VS: It stems from my love of Iroquois masks, totem poles, masquerade masks, face paint. Really, a way to hide the face people know with one they don’t. Masks have power, they are freeing, empowering. I think of Mayan culture and the sacrificial masks, war paint, Iroquois masks or to be more current, Halloween masks. The power and freedom comes from the mask so you can be completely frightening, intimidating, angelic, mischievous. You become someone or something else, and harness all the things you want and are to afraid to with your naked face.
AA: Would you say that you have particular topics or themes that you always return to in your artworks?
VS: I seem to always put a skull or something skeletal in my pieces. Some have said I have an obsession with death, which I guess is partially true, but how can you forget, really, that this is all extremely temporary?
I return a lot to change, impermanence, pain. I had a pretty rough start to life, so I think I’m always in some form or fashion returning to my concept of pain and change. It’s important, and people as a whole run from experiencing it, like it’s el cucuy (the boogeyman). Pain is the main agent of radical change. I find it absurd, this dance society does around pain, ignoring those mired in it, pretending that if you experience anything other than contentedness, happiness, being pleasant, then you’re a weirdo or a whiner.
AA: What are you working on these days? What are you excited about?
VS: I’m excited to finish up “Prolapse Murmur,” a large painting that has become one of my favorites. There’s also a new mask piece that I actually want to be able to wear, unlike “Transition,” which is too heavy and uncomfortable to wear. I’m mostly excited about how I feel. This is the first time in too many years I feel hopeful for an actual future in art.
AA: You’ve also worked in an art gallery. What did you learn from that experience?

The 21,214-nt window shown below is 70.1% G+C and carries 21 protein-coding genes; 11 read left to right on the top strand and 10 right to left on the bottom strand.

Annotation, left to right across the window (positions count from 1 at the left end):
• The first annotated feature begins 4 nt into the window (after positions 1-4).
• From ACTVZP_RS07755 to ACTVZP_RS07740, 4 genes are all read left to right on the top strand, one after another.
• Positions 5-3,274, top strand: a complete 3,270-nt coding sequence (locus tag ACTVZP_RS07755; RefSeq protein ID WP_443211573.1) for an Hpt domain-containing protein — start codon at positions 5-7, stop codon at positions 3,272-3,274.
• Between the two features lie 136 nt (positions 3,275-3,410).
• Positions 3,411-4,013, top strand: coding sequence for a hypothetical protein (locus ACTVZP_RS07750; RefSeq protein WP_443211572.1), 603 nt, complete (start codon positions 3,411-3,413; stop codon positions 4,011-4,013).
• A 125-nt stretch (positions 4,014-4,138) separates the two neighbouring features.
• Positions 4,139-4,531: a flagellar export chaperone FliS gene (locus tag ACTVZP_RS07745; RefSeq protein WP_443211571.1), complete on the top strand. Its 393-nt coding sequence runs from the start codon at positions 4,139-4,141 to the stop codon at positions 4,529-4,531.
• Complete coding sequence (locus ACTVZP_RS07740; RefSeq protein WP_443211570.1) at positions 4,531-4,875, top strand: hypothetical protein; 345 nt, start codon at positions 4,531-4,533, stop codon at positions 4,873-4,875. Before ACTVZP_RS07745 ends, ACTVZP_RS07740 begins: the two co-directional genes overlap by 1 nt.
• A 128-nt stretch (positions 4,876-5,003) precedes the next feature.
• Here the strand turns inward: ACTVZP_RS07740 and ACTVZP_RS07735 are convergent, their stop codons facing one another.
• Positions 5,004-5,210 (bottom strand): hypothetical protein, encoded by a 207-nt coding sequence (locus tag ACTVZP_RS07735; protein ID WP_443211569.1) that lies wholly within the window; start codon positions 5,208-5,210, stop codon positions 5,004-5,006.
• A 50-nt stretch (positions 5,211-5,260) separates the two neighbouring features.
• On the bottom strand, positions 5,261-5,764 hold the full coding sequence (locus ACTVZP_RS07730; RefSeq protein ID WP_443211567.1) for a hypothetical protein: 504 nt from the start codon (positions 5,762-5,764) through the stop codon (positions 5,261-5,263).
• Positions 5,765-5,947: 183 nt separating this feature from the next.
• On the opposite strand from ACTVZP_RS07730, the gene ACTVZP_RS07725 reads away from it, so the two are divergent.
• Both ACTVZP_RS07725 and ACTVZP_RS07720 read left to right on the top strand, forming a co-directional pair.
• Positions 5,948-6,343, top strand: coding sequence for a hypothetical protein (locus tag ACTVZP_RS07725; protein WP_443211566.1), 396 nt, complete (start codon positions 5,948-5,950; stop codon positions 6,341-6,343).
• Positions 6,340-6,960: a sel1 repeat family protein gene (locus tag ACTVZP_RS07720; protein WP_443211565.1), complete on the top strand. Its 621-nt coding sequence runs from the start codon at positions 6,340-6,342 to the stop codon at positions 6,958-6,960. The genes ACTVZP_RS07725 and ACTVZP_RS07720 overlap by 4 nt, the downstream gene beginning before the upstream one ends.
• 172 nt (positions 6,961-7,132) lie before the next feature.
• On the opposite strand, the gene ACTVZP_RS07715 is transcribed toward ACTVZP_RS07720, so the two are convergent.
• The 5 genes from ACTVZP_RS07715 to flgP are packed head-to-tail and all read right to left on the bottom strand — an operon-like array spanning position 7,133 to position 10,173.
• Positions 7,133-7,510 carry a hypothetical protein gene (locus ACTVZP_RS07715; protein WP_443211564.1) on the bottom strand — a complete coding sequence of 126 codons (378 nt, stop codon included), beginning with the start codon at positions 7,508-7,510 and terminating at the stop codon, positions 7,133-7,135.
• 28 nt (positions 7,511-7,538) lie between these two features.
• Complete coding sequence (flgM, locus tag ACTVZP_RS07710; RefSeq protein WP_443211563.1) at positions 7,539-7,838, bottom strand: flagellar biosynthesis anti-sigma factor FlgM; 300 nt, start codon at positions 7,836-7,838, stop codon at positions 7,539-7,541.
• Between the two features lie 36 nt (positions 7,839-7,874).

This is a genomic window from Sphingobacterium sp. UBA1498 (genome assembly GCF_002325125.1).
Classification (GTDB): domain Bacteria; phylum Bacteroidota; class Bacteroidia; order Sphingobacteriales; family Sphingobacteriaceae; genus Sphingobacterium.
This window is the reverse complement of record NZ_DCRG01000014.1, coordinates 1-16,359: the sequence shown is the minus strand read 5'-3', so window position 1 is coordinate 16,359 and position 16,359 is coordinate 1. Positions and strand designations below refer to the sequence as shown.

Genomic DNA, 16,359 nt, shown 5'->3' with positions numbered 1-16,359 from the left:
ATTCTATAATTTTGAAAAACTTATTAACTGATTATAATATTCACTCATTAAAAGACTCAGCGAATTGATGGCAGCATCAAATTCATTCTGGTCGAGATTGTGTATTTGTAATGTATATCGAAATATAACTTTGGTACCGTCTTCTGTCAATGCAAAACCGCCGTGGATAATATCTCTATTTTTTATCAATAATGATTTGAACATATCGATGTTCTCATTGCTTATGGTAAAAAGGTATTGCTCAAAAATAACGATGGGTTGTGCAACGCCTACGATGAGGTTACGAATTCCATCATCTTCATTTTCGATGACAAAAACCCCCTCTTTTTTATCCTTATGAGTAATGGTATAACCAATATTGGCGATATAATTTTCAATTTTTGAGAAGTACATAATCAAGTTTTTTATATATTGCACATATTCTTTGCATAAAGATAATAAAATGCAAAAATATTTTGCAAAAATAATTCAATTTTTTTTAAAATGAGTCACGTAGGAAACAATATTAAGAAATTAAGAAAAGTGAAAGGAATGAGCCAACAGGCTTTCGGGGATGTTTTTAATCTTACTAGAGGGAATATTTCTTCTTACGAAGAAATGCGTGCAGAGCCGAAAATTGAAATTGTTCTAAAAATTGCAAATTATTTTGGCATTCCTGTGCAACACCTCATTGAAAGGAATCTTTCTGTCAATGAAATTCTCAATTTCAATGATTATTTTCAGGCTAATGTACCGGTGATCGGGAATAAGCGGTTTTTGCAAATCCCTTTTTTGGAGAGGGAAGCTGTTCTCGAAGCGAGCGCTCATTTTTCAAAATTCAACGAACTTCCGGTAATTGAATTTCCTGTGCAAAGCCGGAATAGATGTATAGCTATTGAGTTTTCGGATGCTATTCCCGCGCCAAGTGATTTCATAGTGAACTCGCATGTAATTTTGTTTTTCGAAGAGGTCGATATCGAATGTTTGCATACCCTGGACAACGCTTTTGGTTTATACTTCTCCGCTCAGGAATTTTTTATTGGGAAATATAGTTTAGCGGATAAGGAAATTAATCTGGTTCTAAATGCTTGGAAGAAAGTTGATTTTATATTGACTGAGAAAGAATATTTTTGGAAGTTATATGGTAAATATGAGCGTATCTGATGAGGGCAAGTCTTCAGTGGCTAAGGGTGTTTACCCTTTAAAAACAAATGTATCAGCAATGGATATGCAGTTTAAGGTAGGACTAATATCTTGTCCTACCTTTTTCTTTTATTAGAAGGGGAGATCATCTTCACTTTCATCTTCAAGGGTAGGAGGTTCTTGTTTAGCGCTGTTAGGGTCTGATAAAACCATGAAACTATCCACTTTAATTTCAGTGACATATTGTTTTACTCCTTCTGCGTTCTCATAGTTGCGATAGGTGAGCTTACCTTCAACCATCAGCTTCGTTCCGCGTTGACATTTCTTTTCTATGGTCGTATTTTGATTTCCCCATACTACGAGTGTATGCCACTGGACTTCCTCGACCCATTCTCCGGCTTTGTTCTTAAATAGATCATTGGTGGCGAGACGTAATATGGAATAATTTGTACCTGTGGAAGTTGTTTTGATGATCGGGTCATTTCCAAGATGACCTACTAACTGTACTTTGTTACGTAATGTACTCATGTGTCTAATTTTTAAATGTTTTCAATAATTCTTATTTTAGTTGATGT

VS: Galleries take risks with artists and artists take risks with galleries. They may not sell any of an artist’s work and it’s not the price point or the craftsmanship. It can be as simple as location and finding a niche market. Also, it’s a large financial risk, especially if you don’t have a buyer list or a location with heavy traffic.
AA: What do you think about illustration as a career? Has the digital age made life easier or harder for illustrators?
VS: The digital age, overall, in my opinion, has made it easier for bad design to overwhelm the market and lacks feeling. You can tell when most pieces are digital — speaking specifically when someone is painting in Painter or Photoshop for painting purposes. It’s sad because there is something lost in translation. I don’t know. For all the advantages of digital, the largest drawback for me is when files or layers disappear, systems crash or the computer dies. The work is just gone. Gone! It is so heartbreaking when you put so many hours and something you love and care for and it’s disappeared in some sort of evil magic. I think unless you have a special understanding of digital painting and own what you do, you should just stick to the physical realm.
AA: How are you developing your skills and building a career post-graduation?
VS: My career as it is has taken a huge back seat to my financial circumstances, which have been extremely depressing for me for the past three years; but things are turning around. I feel the sun peeking through all the thick clouds.
I’m finishing up a body of work that focuses on and deconstructs what the heart means. It’s become a very one-dimensional symbol but it’s so much more and means so much more to me. Plus, I’ve gotten back into sculpting, so I’m hoping to market a show with both paintings and sculptures to galleries soon.
AA: What advice would you give someone who wanted to follow in your footsteps as an artist?
VS: Do your research on art schools. Explore whatever you want, how you want and don’t think too hard about it. You know more than you think you do.